Back in our tent, we make love in a mounting frenzy, coming together in wild spasms. Afterwards we press against each other, running fingers up and down each other's spines, pressing and clasping and kissing and shuddering. We crawl into our sleeping bag shaking with cold, drift off to sleep to the sounds of throbbing rave music, fireworks exploding over the tent. Life in wartime. Nine percent of all 25,000 Burning Man attendees made love to someone they met for the first time at Burning Man, reports the Bureau of Statistics the next day. In a sense, we are among them, meeting each other for the first time in the glare and dust, terror and celebration.


    I wake at dawn, dress silently in as many crumpled colorful layers as I can pull from underneath us, stroll out across the playa to greet the sun. I meet the Ganesha Woman and Carla, last seen riding a spitting camel. We drink tea in the Kissbah Tent, lolling on pillows lolled on in these last few days by thousands. Yesterday afternoon, The One took pictures of a young baby as it crawled on the kilm rugs that floor the tent. Last night, the baby's mother, bursting with undrunk breast milk, entreated two male friends to suck the milk from her breasts on the desert floor, under the moon.


    The car is packed and we are leaving, driving away from Burning Man, when a sandstorm whips up. In seconds, everything is blanketed in a a ghostly white blowing fog. Fires glimmer weirdly in the distance. We cannot see five feet in front of us. Cars have been in line, we are told, for four hours. We head back to our campsite. Our friends offer food, water, shelter. The night turns calm and balmy. We wander the playa, first to a Goddess temple wedding where tantric lovers entwine naked at our feet, then across the sands, threading between little burnings and explosions, to the main tent for chai, then down the esplanade lined with huge structures pumping out flavors of rave music. We choose our friend's trance rave, weave our way into his twenty foot high pyramid, lashed together with blowing strips of white fabric, dance for hours. We move onto the desert floor, under the blazing stars, and Joel the laser man sprinkles us with glowing dust so that we shine.

    We decide to try leaving again, and drift across the sands to our car. Frolic! instructs the leader of the Glitter Camp to his campmates, who have spent the week dousing all comers in bodypaint and glitter. Frolic! and twenty painted glittering bodies leap and twirl around us. The flameshooters are spitting fire fifty feet in the air again-it is the last image I see as I twist around to look behind me.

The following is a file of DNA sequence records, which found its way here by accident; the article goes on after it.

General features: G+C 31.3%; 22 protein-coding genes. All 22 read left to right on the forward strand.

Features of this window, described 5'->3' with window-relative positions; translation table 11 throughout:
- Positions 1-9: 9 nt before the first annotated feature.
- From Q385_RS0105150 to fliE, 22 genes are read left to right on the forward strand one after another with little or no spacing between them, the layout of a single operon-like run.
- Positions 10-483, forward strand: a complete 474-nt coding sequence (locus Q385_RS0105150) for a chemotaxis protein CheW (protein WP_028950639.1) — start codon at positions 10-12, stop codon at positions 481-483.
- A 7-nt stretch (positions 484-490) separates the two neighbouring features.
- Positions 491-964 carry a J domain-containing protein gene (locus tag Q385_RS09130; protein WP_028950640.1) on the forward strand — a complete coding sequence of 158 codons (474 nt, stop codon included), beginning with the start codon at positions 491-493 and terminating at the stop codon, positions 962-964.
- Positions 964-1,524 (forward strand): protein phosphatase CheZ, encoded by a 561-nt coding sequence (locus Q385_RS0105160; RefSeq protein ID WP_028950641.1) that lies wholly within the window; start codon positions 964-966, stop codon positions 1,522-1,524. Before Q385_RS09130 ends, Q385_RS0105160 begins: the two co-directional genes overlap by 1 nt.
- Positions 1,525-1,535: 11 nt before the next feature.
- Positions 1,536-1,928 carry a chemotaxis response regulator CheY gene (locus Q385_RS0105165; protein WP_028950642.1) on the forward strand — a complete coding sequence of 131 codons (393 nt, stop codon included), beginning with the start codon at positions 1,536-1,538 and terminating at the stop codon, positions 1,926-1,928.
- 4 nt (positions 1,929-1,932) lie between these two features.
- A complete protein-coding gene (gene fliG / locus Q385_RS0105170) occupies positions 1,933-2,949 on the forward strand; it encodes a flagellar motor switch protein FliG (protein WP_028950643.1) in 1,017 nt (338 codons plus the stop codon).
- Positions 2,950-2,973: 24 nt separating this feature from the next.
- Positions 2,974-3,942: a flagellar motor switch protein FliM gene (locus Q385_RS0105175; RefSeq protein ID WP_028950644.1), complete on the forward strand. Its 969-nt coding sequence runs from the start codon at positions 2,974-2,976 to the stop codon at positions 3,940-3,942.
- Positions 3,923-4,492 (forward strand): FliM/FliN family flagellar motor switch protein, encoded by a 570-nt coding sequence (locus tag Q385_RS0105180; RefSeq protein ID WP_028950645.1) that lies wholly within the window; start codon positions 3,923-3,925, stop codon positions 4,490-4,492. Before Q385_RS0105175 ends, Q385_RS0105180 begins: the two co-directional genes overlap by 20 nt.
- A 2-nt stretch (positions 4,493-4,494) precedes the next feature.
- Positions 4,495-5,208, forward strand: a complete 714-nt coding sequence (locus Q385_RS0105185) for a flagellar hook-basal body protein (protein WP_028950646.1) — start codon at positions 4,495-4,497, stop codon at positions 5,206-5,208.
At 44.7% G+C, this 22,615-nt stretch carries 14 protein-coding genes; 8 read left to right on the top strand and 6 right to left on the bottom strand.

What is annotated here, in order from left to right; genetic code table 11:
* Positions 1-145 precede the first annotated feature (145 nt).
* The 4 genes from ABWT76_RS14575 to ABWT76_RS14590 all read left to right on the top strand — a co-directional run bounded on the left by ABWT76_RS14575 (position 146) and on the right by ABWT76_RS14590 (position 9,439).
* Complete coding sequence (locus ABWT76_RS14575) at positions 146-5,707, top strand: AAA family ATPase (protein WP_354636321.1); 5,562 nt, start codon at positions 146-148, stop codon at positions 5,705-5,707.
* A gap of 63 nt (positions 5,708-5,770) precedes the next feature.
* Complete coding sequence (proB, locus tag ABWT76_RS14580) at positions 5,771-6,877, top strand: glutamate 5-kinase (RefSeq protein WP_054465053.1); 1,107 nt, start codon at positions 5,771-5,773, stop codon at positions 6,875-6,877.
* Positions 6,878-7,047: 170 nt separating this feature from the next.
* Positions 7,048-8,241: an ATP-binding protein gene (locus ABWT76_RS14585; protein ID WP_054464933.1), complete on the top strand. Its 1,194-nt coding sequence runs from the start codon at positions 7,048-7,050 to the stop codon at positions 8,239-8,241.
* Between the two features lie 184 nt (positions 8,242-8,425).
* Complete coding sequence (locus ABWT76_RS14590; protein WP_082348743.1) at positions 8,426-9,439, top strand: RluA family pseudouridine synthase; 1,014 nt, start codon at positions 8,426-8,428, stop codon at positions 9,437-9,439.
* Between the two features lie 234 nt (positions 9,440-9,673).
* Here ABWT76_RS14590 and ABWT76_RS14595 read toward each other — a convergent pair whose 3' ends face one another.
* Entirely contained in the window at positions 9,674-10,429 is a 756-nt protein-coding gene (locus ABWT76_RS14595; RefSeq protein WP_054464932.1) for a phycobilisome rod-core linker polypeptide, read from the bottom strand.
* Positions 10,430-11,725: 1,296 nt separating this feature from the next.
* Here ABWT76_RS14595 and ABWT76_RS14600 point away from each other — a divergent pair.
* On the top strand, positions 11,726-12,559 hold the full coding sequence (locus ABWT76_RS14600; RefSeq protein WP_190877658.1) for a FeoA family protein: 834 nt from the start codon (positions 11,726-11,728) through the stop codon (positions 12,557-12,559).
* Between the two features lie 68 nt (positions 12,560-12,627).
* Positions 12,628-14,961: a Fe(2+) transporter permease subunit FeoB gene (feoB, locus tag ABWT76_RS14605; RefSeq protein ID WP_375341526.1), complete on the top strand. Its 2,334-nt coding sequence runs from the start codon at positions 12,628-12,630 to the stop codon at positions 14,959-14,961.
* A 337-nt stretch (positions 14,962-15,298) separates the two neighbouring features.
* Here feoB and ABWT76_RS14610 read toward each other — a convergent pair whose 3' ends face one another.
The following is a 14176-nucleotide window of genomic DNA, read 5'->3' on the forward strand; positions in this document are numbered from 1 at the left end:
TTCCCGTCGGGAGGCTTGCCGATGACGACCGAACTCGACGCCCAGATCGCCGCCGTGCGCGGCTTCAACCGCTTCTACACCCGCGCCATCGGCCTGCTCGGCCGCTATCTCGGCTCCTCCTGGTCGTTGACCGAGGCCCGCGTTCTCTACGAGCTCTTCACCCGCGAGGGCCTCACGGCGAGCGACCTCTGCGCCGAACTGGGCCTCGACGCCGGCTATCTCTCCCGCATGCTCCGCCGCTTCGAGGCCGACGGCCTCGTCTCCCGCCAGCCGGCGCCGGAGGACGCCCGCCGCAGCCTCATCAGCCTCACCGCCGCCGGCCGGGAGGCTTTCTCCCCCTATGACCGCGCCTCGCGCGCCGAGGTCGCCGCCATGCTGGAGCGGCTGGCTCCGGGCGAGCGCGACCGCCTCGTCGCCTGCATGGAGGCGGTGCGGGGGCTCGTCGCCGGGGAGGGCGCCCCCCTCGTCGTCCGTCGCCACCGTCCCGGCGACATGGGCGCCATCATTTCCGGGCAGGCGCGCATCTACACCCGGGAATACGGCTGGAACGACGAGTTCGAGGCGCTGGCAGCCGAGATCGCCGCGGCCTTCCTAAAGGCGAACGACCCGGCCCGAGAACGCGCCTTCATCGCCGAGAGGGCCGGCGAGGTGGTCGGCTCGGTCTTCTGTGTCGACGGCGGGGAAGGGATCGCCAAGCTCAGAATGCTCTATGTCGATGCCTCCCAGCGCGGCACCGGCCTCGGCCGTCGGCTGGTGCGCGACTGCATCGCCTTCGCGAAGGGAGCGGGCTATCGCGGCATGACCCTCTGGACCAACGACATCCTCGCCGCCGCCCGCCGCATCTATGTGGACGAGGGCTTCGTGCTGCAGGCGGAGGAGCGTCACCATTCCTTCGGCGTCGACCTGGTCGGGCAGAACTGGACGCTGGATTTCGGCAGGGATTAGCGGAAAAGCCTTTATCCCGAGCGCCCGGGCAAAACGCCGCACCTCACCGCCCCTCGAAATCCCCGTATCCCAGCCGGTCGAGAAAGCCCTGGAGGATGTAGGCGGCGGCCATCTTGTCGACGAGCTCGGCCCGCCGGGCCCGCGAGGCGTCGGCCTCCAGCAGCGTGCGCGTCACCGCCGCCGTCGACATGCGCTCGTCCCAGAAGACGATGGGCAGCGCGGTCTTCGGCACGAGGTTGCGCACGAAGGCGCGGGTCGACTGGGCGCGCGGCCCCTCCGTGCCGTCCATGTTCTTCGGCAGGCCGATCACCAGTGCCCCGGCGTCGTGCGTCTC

What burns away is fear. What burns inside is hope, desire, memory of desire, memory of hope. Bobby burns his drum, then burns the need for such sacrifice. I burn my lips, scoffing at sunscreen warnings. The first night, wandering in search of port-a-potties, we find a paper lantern, blowing across the playa. We take it home, hang it over our sleeping bag. It rips fatally as I place in the car. Not meant to last. People build a two-story wooden Phoenix, resplendent and gilded, burn it while the man burns. They don't make money; they make art. Make plans here on the playa, and the sun will scorch them, dust will bury them, fire will burn them, wind will blow them away. You buy a ticket to Burning Man. BY ATTENDING, screams the not-so-fine print, YOU VOLUNTARILY ASSUME THE RISK OF SERIOUS INJURY OR DEATH. I am glad I have just now looked at my ticket, here in the cheerful sunlit morning of a Lake Tahoe summer day.

    This morning, in the Landowner, they are playing reggae music. The One, who never dances, is leaning back in his chair, moving his body in time to the beat, smiling a little. I look past him to the deep cold blue water of Lake Tahoe. Let's rent a boat and go kayaking, I say suddenly. I've never been kayaking before, and the water is only deep and cold enough to kill you. I am writing a new song in my head, and I like the sound of it. Two nights ago, I rode in Patrick's go-cart to the Temple of Ishtar, while Patrick sprayed bright green laser images out its front and into the desert night. Like riding into the future, says The One; like living in a science fiction movie. Like opening your eyes, I think, and seeing everything you'd ever hoped to see.

    When you lose home, you spend the rest of your life searching for it. Not the next lover, but the next home walks toward you, its arms outstretched. You are on vacation, and as your train rolls through the French countryside, you gaze out the window at the green fields and spot the farmhouse with the white walls and the red roof and say to yourself: there, there it is-home. Just as I'd pictured it.

    And where is home? Be it ever so humble, where charity begins, no place like which, of the brave, old Kentucky, our eternal, til the cow comes, where the buffalo roam, home again and home again, home sweet home? Home is inside you, say the children's books and the wisest friends, and you know they are right.

    Go to the opera every night in your tutu and angel's wings. Drop some acid, or don't. Drink lots of water. Lie naked in the bean bath, while its creator sprinkles you with cold, clattering pinto beans. It's a nipple thing, he tells you, and he's right. Push through the glittering tinsel streamers, glinting and winking in the noon sun, so that your whole world is color.

    Ride your bike naked on the playa, because tonight is the last night of your life.
    Or maybe, oh burning heart, it is the first.

    Galen Brandt
    Boulder Creek California, 9/9/99